The election of our first black president has brought with it a strange proliferation of online racism among conservatives.
And we’ve got the latest example.
On Sunday night, Dr. David McKalip forwarded to fellow members of a Google listserv affiliated with the Tea Party movement the image below. Above it, he wrote: “Funny stuff.”
Now, Tea Party activists trafficking in racist imagery are pretty much dog bites man. But McKalip isn’t just some random winger. He’s a Florida neurosurgeon, who serves as a member of the American Medical Association’s House of Delegates.
He’s also an energetic conservative opponent of health-care reform. McKalip founded the anti-reform group Doctors For Patient Freedom, as well as what seems to be a now defunct group called Cut Taxes Now. Last month he joined GOP congressmen Tom Price and Phil Gingrey, among others, for a virtual town hall to warn about the coming “government takeover of medicine.” And in a recent anti-reform op-ed published in the St. Petersburg Times, McKalip wrote that “Congress wants to create larger, government-funded programs for health care and more bureaucracy that ration care and impose cookbook medicine.”
Asked about the email in a brief phone interview with TPMmuckraker, McKalip said he believes that by depicting the president as an African witch doctor, the “artist” who created the image “was expressing concerns that the health-care proposals [made by President Obama] would make the quality of medical care worse in our country.” McKalip said he didn’t know who created it.
But pressed on what was funny about an image that plays on racist stereotypes about Africans, McKalip declined to say, instead offering to talk about why he opposes Obama’s health-care proposals.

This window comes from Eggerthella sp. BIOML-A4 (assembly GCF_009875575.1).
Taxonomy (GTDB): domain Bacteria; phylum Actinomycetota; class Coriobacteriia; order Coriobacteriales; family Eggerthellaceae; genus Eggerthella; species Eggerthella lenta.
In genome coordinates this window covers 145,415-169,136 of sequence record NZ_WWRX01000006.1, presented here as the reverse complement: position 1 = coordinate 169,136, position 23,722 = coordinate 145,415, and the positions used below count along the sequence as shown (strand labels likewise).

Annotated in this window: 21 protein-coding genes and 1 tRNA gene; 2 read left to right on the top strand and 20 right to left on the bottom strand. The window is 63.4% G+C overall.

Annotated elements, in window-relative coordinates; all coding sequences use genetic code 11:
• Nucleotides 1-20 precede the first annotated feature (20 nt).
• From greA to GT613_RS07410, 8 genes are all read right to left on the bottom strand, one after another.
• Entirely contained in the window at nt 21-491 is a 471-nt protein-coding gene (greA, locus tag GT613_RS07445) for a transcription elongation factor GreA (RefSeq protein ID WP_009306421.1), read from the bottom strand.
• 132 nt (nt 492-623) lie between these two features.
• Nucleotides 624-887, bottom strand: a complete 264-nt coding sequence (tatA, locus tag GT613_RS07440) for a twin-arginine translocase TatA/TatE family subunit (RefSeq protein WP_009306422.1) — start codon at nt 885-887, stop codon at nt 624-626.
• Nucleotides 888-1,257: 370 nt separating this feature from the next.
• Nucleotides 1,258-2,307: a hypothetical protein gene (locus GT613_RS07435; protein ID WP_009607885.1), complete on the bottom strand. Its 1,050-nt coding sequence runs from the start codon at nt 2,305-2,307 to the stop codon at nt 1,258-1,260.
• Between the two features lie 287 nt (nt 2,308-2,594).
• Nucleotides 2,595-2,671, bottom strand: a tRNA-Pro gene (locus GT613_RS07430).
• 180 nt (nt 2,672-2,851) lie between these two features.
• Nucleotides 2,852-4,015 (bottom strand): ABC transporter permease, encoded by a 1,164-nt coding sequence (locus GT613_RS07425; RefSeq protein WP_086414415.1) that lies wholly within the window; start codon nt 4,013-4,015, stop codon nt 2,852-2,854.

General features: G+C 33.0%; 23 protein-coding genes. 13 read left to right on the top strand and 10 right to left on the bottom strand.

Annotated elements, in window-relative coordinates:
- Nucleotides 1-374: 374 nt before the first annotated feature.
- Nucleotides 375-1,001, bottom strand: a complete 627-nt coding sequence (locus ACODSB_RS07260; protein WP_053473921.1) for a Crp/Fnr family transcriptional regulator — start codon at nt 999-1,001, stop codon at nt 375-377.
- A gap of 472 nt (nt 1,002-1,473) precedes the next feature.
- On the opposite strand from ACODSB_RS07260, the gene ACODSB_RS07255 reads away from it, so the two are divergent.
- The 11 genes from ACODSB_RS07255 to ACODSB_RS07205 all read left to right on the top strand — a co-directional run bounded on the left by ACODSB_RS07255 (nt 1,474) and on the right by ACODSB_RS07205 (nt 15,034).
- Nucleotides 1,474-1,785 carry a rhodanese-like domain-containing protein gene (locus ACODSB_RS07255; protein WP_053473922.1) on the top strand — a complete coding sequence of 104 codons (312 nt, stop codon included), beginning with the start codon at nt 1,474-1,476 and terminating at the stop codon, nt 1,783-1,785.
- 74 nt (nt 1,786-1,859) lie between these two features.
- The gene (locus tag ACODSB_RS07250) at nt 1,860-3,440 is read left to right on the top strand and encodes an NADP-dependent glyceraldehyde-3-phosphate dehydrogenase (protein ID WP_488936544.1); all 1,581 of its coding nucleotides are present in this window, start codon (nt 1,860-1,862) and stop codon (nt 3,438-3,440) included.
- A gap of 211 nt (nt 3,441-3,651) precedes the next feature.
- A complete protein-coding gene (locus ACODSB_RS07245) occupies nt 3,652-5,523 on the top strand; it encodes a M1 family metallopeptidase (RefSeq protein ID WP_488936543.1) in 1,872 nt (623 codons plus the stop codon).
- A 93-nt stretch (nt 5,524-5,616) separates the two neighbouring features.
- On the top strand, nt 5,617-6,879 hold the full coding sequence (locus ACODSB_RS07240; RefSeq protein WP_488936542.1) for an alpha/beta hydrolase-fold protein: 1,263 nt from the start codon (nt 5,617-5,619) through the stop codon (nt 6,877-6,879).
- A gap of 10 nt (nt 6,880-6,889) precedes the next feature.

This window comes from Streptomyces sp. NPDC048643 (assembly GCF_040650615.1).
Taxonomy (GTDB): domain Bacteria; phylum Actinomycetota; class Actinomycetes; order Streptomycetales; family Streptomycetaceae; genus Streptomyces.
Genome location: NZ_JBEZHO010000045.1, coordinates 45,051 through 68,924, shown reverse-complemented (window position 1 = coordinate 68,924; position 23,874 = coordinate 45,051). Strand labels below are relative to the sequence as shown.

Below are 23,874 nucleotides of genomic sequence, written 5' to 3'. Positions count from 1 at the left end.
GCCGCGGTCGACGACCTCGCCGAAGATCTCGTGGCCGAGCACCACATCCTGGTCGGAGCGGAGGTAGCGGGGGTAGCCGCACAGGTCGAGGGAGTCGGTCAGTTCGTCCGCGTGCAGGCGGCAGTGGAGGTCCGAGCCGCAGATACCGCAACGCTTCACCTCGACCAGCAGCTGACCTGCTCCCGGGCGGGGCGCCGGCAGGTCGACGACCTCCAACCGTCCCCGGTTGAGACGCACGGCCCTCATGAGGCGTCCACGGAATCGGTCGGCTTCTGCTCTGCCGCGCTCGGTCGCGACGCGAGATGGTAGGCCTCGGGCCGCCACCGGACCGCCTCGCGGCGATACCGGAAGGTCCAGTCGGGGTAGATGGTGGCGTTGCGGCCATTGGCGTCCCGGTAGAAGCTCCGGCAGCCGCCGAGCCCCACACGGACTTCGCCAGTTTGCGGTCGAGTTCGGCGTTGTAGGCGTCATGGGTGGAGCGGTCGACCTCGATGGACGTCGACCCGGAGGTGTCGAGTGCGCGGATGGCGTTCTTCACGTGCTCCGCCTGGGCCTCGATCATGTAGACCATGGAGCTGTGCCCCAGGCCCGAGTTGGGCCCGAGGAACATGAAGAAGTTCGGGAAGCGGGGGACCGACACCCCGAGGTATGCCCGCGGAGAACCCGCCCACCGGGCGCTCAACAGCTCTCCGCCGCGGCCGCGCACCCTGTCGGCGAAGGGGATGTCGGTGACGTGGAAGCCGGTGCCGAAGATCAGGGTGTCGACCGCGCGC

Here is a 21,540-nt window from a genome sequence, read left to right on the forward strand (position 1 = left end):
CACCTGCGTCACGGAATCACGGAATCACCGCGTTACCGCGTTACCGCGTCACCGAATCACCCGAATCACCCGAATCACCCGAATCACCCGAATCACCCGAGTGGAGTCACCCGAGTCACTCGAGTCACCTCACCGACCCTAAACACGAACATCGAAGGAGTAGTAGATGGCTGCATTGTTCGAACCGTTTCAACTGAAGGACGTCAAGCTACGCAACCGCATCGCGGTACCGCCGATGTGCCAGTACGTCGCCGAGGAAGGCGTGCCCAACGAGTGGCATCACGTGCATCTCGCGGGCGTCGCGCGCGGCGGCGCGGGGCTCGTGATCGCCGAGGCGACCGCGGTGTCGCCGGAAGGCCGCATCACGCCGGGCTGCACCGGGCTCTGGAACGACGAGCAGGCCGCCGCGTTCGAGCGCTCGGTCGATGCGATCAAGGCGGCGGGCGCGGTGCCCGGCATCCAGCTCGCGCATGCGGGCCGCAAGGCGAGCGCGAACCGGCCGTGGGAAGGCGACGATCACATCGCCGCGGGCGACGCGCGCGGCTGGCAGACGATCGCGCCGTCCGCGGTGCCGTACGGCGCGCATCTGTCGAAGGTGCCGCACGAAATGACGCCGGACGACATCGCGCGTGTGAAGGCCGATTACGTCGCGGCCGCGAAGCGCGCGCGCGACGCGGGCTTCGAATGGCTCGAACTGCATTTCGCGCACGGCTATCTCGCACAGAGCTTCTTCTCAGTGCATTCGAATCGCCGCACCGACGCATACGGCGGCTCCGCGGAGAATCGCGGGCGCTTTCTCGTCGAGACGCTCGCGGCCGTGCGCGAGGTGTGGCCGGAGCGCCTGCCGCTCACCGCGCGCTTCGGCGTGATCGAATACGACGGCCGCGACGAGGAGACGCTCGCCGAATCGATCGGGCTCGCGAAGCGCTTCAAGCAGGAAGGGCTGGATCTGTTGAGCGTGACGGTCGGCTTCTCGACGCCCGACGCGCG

“I have a busy day,” he said eventually, before ending the call.
Late Update: An emailer points us to a picture of a Papua New Guinea tribesman wearing identical head-dress, feathers, and clothes to the man in the image forwarded by McKalip. So that suggests that McKalip’s image was based on a Papua New Guinean, rather than an African. But it seems unlikely that McKalip himself was aware of this when he forwarded the email. It was he who first used the term “witch doctor” in our phone interview, and he didn’t quibble with our suggestion that the image played on stereotypes of Africans.
Late Late Update: A blogger at Daily Kos has gotten a statement from the American Medical Association, which reads:
Delegates to the American Medical Association are selected through their individual state and specialty societies, and their individual views and actions do not, in any way, represent the official view of the AMA. We condemn any actions or comments that are racist, discriminatory or unprofessional.
The same blogger also reports:
I just got a call from the Director of Corporate Communications at Bayfront Medical Center in St. Pete and she’s livid about what Dr. McKalip has done—he’s works in the hospital. She said that she is an African American herself and the hospital will be investigating this matter!! I called earlier and left her a message. YAY!!!
We just made our own call to the communications director at Bayfront, Kanika Tomalin, and she wasn’t willing to go quite that far. She said the issue was being “handled internally” but declined to elaborate, beyond stressing that though McKalip works at Bayfront, he does not speak for the hospital.